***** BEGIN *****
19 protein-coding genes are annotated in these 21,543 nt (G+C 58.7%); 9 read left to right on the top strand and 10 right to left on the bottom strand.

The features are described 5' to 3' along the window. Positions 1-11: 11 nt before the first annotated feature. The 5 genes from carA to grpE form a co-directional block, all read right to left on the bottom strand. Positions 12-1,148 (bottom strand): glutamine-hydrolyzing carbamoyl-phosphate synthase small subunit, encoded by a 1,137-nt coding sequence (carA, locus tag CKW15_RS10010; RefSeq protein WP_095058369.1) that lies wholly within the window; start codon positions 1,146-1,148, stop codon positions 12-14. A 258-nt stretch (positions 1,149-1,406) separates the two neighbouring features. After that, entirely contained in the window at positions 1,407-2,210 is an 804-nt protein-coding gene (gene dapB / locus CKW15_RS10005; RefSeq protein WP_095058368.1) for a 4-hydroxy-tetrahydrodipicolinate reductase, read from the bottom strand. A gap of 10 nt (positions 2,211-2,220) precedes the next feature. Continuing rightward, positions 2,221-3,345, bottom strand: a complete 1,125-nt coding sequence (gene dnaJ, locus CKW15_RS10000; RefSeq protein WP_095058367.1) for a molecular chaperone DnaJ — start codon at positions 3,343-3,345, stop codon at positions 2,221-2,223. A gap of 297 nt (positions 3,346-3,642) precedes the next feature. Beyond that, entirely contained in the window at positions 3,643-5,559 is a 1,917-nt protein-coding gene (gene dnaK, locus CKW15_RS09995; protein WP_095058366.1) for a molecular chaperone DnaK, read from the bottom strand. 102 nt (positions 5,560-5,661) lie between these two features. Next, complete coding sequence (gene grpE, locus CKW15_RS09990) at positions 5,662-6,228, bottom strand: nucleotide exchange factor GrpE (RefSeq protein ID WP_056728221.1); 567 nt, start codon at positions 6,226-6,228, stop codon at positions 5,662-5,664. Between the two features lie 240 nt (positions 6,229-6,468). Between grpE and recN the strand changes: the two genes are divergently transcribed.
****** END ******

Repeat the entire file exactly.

19 protein-coding genes are annotated in these 21,543 nt (G+C 58.7%); 9 read left to right on the top strand and 10 right to left on the bottom strand.

The features are described 5' to 3' along the window. Positions 1-11: 11 nt before the first annotated feature. The 5 genes from carA to grpE form a co-directional block, all read right to left on the bottom strand. Positions 12-1,148 (bottom strand): glutamine-hydrolyzing carbamoyl-phosphate synthase small subunit, encoded by a 1,137-nt coding sequence (carA, locus tag CKW15_RS10010; RefSeq protein WP_095058369.1) that lies wholly within the window; start codon positions 1,146-1,148, stop codon positions 12-14. A 258-nt stretch (positions 1,149-1,406) separates the two neighbouring features. After that, entirely contained in the window at positions 1,407-2,210 is an 804-nt protein-coding gene (gene dapB / locus CKW15_RS10005; RefSeq protein WP_095058368.1) for a 4-hydroxy-tetrahydrodipicolinate reductase, read from the bottom strand. A gap of 10 nt (positions 2,211-2,220) precedes the next feature. Continuing rightward, positions 2,221-3,345, bottom strand: a complete 1,125-nt coding sequence (gene dnaJ, locus CKW15_RS10000; RefSeq protein WP_095058367.1) for a molecular chaperone DnaJ — start codon at positions 3,343-3,345, stop codon at positions 2,221-2,223. A gap of 297 nt (positions 3,346-3,642) precedes the next feature. Beyond that, entirely contained in the window at positions 3,643-5,559 is a 1,917-nt protein-coding gene (gene dnaK, locus CKW15_RS09995; protein WP_095058366.1) for a molecular chaperone DnaK, read from the bottom strand. 102 nt (positions 5,560-5,661) lie between these two features. Next, complete coding sequence (gene grpE, locus CKW15_RS09990) at positions 5,662-6,228, bottom strand: nucleotide exchange factor GrpE (RefSeq protein ID WP_056728221.1); 567 nt, start codon at positions 6,226-6,228, stop codon at positions 5,662-5,664. Between the two features lie 240 nt (positions 6,229-6,468). Between grpE and recN the strand changes: the two genes are divergently transcribed.